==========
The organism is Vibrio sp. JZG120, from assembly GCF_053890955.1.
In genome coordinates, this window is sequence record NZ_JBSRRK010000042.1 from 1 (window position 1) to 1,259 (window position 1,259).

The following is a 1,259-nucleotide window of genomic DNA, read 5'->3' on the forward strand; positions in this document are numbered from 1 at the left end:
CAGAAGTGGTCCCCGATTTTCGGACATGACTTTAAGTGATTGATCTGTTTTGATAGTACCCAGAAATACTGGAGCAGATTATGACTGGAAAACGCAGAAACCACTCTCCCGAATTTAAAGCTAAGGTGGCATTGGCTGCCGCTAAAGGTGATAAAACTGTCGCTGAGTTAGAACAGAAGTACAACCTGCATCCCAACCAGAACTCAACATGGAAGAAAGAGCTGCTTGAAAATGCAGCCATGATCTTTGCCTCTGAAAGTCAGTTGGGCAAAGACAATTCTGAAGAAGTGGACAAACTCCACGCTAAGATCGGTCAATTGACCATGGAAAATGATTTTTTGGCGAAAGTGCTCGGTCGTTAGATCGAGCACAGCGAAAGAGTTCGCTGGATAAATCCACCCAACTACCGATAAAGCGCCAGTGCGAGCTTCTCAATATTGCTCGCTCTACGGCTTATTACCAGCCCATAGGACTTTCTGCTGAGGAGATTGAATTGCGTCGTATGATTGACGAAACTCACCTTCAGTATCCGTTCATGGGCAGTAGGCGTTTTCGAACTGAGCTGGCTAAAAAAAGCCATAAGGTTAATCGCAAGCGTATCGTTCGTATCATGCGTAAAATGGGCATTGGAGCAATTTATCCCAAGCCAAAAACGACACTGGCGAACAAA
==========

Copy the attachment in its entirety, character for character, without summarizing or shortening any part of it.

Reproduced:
The organism is Vibrio sp. JZG120, from assembly GCF_053890955.1.
In genome coordinates, this window is sequence record NZ_JBSRRK010000042.1 from 1 (window position 1) to 1,259 (window position 1,259).

The following is a 1,259-nucleotide window of genomic DNA, read 5'->3' on the forward strand; positions in this document are numbered from 1 at the left end:
CAGAAGTGGTCCCCGATTTTCGGACATGACTTTAAGTGATTGATCTGTTTTGATAGTACCCAGAAATACTGGAGCAGATTATGACTGGAAAACGCAGAAACCACTCTCCCGAATTTAAAGCTAAGGTGGCATTGGCTGCCGCTAAAGGTGATAAAACTGTCGCTGAGTTAGAACAGAAGTACAACCTGCATCCCAACCAGAACTCAACATGGAAGAAAGAGCTGCTTGAAAATGCAGCCATGATCTTTGCCTCTGAAAGTCAGTTGGGCAAAGACAATTCTGAAGAAGTGGACAAACTCCACGCTAAGATCGGTCAATTGACCATGGAAAATGATTTTTTGGCGAAAGTGCTCGGTCGTTAGATCGAGCACAGCGAAAGAGTTCGCTGGATAAATCCACCCAACTACCGATAAAGCGCCAGTGCGAGCTTCTCAATATTGCTCGCTCTACGGCTTATTACCAGCCCATAGGACTTTCTGCTGAGGAGATTGAATTGCGTCGTATGATTGACGAAACTCACCTTCAGTATCCGTTCATGGGCAGTAGGCGTTTTCGAACTGAGCTGGCTAAAAAAAGCCATAAGGTTAATCGCAAGCGTATCGTTCGTATCATGCGTAAAATGGGCATTGGAGCAATTTATCCCAAGCCAAAAACGACACTGGCGAACAAA